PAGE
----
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Healthy Aging at Your Library: Connecting Older Adults to Health Information

Healthy Aging at Your Library: Connecting Older Adults to Health Information

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Healthy Aging at Your Library: Connecting Older Adults to Health Information

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  1. Healthy Aging at Your Library:Connecting Older Adults to Health Information Karen Vargas, Consumer Health Outreach Coordinator National Network of Libraries of Medicine, South Central Region

  2. Agenda • Older adults and health • Health information access and utilization • Evaluation of health resources • Training and programs • Recommended resources

  3. Aging in America

  4. According to the CDC:

  5. The country is getting older • The number of people age 65 and older is expected to grow from 39 million in 2008 to 72 million in 2030. • The first boomers reached 65 this year! (2011) • Life expectancy in the US is 78 years of age.

  6. Alzheimer’s Disease • Right now, as many as 4.5 million Americans have Alzheimer’s Disease • The number of people with AD doubles for every 5-year interval beyond age 65.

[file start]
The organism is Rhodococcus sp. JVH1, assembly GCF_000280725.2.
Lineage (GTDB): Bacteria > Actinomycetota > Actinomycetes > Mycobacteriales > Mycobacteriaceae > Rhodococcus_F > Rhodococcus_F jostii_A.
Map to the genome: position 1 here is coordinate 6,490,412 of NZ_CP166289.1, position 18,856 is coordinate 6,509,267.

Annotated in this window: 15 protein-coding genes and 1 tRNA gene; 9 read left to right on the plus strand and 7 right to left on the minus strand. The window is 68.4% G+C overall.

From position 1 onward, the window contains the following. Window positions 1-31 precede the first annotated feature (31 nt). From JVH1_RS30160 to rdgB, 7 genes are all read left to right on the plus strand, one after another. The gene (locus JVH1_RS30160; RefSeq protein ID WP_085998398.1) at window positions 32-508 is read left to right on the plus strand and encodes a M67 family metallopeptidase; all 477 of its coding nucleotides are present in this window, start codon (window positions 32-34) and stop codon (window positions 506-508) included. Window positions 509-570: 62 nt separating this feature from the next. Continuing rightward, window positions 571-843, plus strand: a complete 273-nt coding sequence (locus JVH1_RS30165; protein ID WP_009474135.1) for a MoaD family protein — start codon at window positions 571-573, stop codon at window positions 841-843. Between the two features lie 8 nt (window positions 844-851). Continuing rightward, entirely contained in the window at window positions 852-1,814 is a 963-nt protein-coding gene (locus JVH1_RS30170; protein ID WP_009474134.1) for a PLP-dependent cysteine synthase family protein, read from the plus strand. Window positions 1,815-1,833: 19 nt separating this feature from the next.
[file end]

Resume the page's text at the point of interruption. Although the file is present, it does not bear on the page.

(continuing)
7. Mental Health • 20% of adults over 55 have mental illness • Suicide rate for persons 85 years and older is twice the national rate • 6 percent of Americans ages 65 and older in a given year or approximately 2 million individuals in this age group have a diagnosable depressive illness

  8. Causes of Death • Heart Disease - #1 cause of death adults over age 65 • Cancer - #2 cause of death adults over age 65 • Lung cancer most prevalent • Other prevalent: colorectal, prostate and breast (all decreasing)

  9. Changes to causes of death Alzheimer's Association Generation Alzheimer's: the Defining Disease of the Baby Boomers

  10. Birds do it, bees do it… Top 5 reasons to talk about seniors sexual health • The majority of older Americans are sexually active • 15% of new cases of HIV are people over 50 • Most older adults have not discussed sex with their doctors • If we can have this conversation today, it’s that much easier to handle it when it comes up at the reference desk • #1 reason: VIAGRA

  11. Access and Utilization

  12. Access + Utilization =Health Literacy • Health Literacy: • “The degree to which individuals have the capacity to obtain, process and understand basic health information and services need to make appropriate health decisions.” (Healthy People 2010) • ACP Foundation Video: •

  13. How is it different from “literacy?” • People of all literacy levels can have low health literacy • However, “limited literacy skills are a stronger predictor of an individual's health status than age, income, employment status, education level, and racial or ethnic group.” Ask Me 3™